Organic growth: Our industry’s great need

August 5, 2021 By    

In the past 20 years, which organic growth opportunity has the propane industry exploited? Autogas? Lawn care? Power generation? Water heating? The answer to this question from most industry members is none. Analysis of the market share data trends confirms this perception.

Organic growth – the fulfillment of the Propane Education & Research Council’s (PERC) vision to “increase uses and users of propane” – is challenging because the customer is expected to move from the fuel that is familiar to them – such as diesel or electricity – to propane, which is unknown and requires new infrastructure.

Further, to tout the greatness of propane’s many uses also requires the small propane industry to learn vastly different technologies and markets, from advances in residential to transportation and everything in between.

Underlying problem

The industry’s organic growth problem is a combination of the following issues:

  1. Most propane marketers view “business development” as “rolling competitor tanks” or acquisitions, which merely reshuffles the industry pie. As a result, few marketers have the sales, product and technical expertise to organically grow gallons and exploit market growth opportunities.
  2. PERC’s effectiveness is limited by the lack of propane marketer engagement in organic growth. Further, the approach to “build it and they will come,” with a commercialization plan that includes only marketing materials and incentives, will do little to create significant new uses and users.
  3. The propane industry needs to ally and engage with others such as the trades, engineers, architects and homebuilders to make propane their fuel of choice when natural gas is not available.
  4. Our industry has too many examples of failed attempts to develop new markets due to faulty technology or unreliable service. This is a self-inflicted growth barrier.

Business development solution

  1. Propane marketer engagement: Consider the saying, “Opportunity is where you find it, not where it finds you.” Propane’s many benefits combined with the advent of U.S. propane production have created growth opportunities. However, we cannot expect the customer to come to us. The propane marketer must go to them. We must be ready to offer one-stop installation and service solutions, which requires propane marketers to either expand their core competencies or build partnerships with outside contractors. Organic growth requires time to build relationships to create awareness of propane as an option. None of this is easy.
  2. Patience and perseverance: Developing the relationships and trust needed to persuade the customer to switch from their familiar fuel of diesel or electricity to propane often takes years.
  3. Alliances and partnerships: More time and resources are needed to create awareness among energy decision-makers about propane’s benefits and to build the relationships to trust our products and services. The effort to add propane to technical schools and community colleges is a great example.
  4. Reliable technology and service: Commercialization plans that include steps that ensure the propane technology will work and will be supported by a dependable service network are crucial.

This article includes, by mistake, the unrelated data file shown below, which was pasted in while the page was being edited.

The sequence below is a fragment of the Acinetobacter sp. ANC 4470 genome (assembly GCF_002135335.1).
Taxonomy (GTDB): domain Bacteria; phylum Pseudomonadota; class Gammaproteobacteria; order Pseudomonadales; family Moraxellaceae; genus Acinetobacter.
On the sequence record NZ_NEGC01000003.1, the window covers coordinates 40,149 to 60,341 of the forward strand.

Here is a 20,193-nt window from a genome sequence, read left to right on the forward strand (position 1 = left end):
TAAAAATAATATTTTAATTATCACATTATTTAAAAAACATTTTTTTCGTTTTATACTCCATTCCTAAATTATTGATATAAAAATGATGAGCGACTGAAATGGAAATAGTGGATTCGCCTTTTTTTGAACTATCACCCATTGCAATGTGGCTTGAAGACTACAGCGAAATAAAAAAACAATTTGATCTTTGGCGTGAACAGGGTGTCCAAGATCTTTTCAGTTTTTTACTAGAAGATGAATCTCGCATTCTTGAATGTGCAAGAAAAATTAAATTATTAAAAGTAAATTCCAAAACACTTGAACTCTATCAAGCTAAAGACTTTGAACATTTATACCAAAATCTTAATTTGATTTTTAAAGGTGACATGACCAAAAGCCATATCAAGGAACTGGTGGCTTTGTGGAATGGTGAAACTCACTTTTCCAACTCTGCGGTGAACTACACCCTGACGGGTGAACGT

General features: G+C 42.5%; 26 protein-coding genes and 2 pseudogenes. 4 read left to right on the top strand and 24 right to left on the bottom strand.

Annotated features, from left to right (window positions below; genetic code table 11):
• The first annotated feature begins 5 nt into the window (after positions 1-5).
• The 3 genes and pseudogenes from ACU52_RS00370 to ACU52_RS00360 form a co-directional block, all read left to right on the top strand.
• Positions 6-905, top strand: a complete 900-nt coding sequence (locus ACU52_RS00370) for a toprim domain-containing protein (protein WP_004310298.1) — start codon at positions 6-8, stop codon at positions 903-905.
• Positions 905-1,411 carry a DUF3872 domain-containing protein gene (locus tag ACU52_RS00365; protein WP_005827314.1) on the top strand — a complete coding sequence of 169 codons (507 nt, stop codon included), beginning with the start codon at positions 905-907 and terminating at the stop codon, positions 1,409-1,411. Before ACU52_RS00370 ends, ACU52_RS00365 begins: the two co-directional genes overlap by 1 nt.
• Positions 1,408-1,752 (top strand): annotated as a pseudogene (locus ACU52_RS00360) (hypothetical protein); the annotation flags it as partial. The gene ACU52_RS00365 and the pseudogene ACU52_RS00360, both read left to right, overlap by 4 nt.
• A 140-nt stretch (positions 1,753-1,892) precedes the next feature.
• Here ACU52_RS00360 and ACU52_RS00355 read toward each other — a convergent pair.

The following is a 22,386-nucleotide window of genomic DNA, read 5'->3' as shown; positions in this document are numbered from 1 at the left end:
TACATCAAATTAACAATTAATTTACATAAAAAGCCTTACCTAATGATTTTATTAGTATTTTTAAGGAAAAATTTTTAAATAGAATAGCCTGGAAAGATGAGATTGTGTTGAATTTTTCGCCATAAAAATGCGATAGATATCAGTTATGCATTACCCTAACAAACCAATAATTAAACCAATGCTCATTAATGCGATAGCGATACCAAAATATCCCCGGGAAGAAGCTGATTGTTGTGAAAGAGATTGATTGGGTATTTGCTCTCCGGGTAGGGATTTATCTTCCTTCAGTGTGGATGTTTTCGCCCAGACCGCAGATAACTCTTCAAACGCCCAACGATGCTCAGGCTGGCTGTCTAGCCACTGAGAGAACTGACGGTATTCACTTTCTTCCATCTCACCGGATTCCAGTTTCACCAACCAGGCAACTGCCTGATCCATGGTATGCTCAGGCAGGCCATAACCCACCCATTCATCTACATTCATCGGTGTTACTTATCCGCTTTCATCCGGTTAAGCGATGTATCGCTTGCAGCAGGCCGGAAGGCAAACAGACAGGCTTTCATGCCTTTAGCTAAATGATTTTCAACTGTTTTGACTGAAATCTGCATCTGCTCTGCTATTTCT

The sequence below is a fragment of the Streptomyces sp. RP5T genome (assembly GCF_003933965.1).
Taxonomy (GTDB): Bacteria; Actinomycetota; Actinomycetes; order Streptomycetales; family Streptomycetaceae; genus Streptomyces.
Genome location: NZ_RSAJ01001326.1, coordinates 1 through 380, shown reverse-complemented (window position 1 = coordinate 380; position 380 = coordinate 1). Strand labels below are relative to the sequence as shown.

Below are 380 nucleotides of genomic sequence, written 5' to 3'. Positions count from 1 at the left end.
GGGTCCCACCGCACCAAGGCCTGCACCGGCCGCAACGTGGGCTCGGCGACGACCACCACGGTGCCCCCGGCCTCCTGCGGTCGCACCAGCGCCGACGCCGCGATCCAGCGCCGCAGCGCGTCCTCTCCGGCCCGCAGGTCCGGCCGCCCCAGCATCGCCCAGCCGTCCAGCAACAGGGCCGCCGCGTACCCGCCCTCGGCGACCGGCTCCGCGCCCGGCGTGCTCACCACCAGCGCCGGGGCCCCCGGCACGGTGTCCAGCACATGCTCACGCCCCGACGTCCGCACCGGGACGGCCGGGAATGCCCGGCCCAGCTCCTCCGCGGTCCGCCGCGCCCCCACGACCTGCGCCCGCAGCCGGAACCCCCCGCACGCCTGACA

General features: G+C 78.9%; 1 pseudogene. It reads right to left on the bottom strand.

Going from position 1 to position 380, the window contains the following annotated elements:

5. PERC: The commercialization plan is the most important part of developing new technology.

Can the propane industry become an industry that organically grows by exploiting its growth opportunities? Our history says we will not. Without a major course correction, our future story is that top-performing, full-service propane marketers will enjoy growth by taking their competitors’ customers, and the consolidators will grow through acquisitions. This will lead to a more consolidated industry with a smaller pie, or at best minimal growth, as we will not replace our market erosion from the electrify-everything movement, natural gas expansion and energy-efficiency gains.

Randy Doyle is a 40-year industry veteran who serves on the NPGA board of directors and is active in the Virginia Propane Gas Association. He is a past PERC councilor. He consults with Holtzman Propane in Mt. Jackson, Virginia.

1 Comment on "Organic growth: Our industry’s great need"

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  1. Randy – I agree with you 100%. Over the last 37 years in the propane industry, primarily with two companies, I have seen us focus less and less on organic growth. Just recently, the company that I work for reduced our sales staff outreach, only to rely on incoming calls and office based CSR’s. One of my roles is as a CSR and I take pride in being very good at it, but we need to have people in the field. Even in our area that is predominately rural and residential, field sales people are key in my opinion to maintaining a personal touch with individual consumers and key contractors and home builders. We need to be ready at all times to promote, with a plan, solutions to consumers that will ultimately keep money in their pockets vs competing energy sources and demonstrate some contribution to the green agenda.

    As a side note, I am not a believer in the whole green movement. I believe as stewards of this planet, we are certainly capable of reducing the level of contaminants we release into the atmosphere. However, the input I have received from various well educated scientific minds that I respect, lead me to believe that our current global warming is mostly part of the cyclical nature of this planet. All of the well intentioned green plans actually have a miniscule effect on our climate.